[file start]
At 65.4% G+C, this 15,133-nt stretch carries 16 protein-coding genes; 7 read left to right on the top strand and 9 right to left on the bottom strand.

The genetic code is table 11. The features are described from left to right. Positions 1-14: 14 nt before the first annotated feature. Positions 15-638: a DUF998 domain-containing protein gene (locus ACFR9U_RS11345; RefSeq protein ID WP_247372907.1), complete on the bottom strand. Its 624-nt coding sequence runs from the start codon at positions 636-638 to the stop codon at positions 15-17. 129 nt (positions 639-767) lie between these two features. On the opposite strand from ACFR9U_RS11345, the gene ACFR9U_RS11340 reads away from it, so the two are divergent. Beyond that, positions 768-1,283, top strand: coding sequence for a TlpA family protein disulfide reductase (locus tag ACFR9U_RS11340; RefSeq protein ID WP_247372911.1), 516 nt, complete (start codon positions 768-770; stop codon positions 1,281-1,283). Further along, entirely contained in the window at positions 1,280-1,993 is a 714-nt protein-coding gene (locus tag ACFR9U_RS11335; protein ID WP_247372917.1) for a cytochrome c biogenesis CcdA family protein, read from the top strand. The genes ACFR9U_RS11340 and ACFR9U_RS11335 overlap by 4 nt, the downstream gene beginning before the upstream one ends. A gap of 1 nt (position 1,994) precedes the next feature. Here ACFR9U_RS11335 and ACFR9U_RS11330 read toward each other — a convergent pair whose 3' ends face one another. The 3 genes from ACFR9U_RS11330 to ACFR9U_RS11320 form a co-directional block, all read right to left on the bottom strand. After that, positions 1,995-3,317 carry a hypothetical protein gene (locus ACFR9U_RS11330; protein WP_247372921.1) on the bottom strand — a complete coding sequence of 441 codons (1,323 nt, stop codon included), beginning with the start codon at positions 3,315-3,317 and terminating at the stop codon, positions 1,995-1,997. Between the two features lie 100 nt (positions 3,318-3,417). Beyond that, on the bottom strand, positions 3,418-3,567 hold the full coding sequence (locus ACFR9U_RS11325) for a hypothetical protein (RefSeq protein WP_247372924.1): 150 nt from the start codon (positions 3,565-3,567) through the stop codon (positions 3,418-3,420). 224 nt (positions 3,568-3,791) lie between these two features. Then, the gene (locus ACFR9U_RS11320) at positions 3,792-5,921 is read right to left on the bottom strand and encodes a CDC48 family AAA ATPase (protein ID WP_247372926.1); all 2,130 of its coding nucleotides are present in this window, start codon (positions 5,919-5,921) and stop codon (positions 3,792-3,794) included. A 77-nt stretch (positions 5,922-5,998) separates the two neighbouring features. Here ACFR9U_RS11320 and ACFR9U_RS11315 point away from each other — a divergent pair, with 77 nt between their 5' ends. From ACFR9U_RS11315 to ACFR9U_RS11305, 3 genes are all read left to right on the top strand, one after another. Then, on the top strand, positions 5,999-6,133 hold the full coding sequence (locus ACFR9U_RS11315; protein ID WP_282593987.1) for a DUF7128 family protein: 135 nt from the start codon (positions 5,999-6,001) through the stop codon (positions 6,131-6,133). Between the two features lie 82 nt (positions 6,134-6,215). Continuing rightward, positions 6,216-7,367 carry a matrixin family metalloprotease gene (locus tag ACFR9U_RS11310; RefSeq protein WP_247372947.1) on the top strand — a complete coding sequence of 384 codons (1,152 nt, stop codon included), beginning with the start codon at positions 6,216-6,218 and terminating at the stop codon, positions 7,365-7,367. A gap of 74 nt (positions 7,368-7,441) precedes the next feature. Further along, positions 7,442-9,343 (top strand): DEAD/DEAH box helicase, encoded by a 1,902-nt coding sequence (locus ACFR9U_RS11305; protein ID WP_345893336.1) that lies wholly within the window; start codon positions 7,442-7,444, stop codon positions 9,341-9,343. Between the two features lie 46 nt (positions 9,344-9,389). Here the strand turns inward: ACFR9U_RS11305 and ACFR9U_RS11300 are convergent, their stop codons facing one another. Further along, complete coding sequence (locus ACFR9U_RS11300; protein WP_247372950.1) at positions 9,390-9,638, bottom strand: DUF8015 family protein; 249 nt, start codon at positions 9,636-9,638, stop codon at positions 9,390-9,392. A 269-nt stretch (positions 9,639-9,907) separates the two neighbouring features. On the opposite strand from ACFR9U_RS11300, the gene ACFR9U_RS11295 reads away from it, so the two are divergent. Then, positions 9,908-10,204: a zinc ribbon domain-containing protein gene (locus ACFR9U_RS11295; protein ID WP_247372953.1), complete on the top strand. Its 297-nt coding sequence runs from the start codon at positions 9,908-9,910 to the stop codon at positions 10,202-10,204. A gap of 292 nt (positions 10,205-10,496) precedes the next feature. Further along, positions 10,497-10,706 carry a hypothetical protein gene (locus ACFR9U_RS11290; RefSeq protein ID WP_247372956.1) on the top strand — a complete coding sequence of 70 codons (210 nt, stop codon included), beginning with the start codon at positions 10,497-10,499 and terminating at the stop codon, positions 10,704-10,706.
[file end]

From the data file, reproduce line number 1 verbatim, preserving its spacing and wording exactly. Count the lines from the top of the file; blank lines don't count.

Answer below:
At 65.4% G+C, this 15,133-nt stretch carries 16 protein-coding genes; 7 read left to right on the top strand and 9 right to left on the bottom strand.